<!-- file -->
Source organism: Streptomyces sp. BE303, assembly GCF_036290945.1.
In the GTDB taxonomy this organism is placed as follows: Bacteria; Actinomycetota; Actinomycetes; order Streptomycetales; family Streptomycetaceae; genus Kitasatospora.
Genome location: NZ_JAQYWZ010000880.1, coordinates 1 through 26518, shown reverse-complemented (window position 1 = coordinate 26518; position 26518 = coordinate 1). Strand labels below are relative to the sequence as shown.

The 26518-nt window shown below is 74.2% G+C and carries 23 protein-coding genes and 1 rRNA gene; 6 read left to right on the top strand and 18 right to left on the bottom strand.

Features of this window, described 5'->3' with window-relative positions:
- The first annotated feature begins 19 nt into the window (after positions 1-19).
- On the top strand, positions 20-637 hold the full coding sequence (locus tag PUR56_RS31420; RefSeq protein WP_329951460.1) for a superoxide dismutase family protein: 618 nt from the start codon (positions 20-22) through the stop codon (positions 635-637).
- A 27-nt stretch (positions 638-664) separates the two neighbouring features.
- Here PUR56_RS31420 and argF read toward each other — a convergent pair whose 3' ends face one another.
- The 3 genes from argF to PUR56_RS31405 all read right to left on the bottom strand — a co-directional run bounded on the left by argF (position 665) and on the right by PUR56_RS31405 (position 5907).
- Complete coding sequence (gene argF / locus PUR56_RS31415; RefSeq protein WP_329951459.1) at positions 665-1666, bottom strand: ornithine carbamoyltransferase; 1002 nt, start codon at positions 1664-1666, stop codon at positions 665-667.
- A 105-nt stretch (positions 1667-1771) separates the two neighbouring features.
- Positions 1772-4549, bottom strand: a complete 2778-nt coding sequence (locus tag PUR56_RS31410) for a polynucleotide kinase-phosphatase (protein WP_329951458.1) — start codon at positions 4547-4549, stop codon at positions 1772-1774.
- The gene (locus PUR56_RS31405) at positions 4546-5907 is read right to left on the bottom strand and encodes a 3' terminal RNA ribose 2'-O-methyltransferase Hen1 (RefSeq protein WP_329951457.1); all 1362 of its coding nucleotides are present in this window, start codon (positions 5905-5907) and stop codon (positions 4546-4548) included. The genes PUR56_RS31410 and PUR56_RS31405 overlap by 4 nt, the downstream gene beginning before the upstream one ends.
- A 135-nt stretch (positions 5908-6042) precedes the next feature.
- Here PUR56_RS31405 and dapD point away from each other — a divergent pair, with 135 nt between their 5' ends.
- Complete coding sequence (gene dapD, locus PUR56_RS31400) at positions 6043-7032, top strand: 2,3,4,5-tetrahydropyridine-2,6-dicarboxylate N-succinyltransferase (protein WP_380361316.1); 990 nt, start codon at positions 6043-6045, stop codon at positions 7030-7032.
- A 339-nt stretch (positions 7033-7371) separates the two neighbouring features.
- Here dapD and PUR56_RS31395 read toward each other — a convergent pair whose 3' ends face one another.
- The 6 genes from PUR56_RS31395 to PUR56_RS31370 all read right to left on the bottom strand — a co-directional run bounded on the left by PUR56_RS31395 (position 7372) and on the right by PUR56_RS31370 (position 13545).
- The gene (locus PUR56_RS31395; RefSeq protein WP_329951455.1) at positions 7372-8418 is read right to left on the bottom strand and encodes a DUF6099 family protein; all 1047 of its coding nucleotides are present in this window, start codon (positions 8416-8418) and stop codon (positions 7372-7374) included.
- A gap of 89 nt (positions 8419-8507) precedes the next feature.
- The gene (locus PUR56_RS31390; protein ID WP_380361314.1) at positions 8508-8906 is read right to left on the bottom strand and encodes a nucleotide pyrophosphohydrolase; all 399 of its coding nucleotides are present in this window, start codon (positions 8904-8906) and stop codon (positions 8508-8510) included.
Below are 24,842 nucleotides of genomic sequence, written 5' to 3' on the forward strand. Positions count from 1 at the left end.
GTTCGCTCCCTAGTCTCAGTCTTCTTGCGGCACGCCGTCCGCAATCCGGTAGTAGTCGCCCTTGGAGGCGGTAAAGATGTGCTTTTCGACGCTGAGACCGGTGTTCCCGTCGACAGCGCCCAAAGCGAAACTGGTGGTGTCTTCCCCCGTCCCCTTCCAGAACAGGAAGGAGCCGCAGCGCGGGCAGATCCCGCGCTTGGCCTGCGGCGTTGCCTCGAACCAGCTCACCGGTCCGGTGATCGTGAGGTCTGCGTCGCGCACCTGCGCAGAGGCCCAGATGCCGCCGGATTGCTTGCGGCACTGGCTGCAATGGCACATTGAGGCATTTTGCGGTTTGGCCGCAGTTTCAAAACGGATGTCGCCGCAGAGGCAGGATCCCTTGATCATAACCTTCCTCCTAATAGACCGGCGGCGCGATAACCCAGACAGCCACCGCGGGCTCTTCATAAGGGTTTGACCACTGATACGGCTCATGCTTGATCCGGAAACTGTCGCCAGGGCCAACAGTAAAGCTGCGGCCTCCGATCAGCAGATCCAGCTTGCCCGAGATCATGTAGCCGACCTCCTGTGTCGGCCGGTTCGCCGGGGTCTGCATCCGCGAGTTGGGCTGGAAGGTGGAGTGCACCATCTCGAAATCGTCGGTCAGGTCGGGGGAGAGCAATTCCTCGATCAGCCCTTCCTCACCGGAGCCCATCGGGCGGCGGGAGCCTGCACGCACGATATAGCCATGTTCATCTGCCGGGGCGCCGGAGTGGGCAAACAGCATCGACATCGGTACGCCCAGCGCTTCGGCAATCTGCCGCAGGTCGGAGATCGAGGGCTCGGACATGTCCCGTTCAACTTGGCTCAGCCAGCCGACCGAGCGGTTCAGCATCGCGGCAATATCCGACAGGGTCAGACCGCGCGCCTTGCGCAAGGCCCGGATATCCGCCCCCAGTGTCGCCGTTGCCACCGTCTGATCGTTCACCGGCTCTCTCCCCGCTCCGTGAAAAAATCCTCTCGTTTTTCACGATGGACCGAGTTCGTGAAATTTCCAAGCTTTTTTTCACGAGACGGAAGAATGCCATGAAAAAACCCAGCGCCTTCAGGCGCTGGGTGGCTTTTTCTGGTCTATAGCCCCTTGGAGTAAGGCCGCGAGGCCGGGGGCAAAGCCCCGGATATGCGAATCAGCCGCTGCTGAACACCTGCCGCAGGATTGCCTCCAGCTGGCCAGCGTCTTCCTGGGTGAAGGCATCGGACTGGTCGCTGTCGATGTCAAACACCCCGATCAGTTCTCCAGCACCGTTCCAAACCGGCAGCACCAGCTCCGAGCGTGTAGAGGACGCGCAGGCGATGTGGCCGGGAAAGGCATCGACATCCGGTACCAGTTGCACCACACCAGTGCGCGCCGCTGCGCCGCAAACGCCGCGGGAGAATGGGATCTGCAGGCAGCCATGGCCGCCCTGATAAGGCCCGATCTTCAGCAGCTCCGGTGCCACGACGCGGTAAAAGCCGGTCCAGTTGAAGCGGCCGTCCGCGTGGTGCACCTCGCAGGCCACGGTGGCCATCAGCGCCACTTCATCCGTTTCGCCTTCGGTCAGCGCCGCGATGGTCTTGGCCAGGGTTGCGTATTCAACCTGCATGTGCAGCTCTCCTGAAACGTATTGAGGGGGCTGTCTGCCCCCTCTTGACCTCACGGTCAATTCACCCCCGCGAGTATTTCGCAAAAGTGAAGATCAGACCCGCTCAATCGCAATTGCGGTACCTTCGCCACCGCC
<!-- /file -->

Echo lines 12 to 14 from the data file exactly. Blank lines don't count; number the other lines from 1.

- A 105-nt stretch (positions 1667-1771) separates the two neighbouring features.
- Positions 1772-4549, bottom strand: a complete 2778-nt coding sequence (locus tag PUR56_RS31410) for a polynucleotide kinase-phosphatase (protein WP_329951458.1) — start codon at positions 4547-4549, stop codon at positions 1772-1774.
- The gene (locus PUR56_RS31405) at positions 4546-5907 is read right to left on the bottom strand and encodes a 3' terminal RNA ribose 2'-O-methyltransferase Hen1 (RefSeq protein WP_329951457.1); all 1362 of its coding nucleotides are present in this window, start codon (positions 5905-5907) and stop codon (positions 4546-4548) included. The genes PUR56_RS31410 and PUR56_RS31405 overlap by 4 nt, the downstream gene beginning before the upstream one ends.